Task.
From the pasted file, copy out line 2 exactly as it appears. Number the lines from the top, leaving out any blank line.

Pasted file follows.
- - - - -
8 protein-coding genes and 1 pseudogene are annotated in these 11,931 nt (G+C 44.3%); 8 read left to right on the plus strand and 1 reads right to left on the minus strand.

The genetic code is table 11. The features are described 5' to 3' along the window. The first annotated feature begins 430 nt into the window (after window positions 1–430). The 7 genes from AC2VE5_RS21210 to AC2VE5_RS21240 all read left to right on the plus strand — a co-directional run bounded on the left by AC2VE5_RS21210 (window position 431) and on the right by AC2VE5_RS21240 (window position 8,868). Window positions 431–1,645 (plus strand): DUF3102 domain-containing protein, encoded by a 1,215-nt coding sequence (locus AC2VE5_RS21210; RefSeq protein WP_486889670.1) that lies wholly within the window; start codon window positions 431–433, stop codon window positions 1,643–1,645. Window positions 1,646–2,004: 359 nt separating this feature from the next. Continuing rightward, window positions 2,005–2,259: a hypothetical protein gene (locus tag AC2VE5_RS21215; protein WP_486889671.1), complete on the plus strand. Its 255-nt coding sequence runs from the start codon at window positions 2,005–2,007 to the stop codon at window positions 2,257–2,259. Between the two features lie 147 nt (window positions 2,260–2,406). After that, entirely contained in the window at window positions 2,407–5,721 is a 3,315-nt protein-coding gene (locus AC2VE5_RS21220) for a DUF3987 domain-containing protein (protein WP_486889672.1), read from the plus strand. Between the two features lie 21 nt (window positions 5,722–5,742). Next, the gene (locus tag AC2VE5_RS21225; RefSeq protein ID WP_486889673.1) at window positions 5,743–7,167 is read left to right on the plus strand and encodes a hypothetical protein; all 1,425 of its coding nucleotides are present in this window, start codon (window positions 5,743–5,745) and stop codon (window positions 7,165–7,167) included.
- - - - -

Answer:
The genetic code is table 11. The features are described 5' to 3' along the window. The first annotated feature begins 430 nt into the window (after window positions 1–430). The 7 genes from AC2VE5_RS21210 to AC2VE5_RS21240 all read left to right on the plus strand — a co-directional run bounded on the left by AC2VE5_RS21210 (window position 431) and on the right by AC2VE5_RS21240 (window position 8,868). Window positions 431–1,645 (plus strand): DUF3102 domain-containing protein, encoded by a 1,215-nt coding sequence (locus AC2VE5_RS21210; RefSeq protein WP_486889670.1) that lies wholly within the window; start codon window positions 431–433, stop codon window positions 1,643–1,645. Window positions 1,646–2,004: 359 nt separating this feature from the next. Continuing rightward, window positions 2,005–2,259: a hypothetical protein gene (locus tag AC2VE5_RS21215; protein WP_486889671.1), complete on the plus strand. Its 255-nt coding sequence runs from the start codon at window positions 2,005–2,007 to the stop codon at window positions 2,257–2,259. Between the two features lie 147 nt (window positions 2,260–2,406). After that, entirely contained in the window at window positions 2,407–5,721 is a 3,315-nt protein-coding gene (locus AC2VE5_RS21220) for a DUF3987 domain-containing protein (protein WP_486889672.1), read from the plus strand. Between the two features lie 21 nt (window positions 5,722–5,742). Next, the gene (locus tag AC2VE5_RS21225; RefSeq protein ID WP_486889673.1) at window positions 5,743–7,167 is read left to right on the plus strand and encodes a hypothetical protein; all 1,425 of its coding nucleotides are present in this window, start codon (window positions 5,743–5,745) and stop codon (window positions 7,165–7,167) included.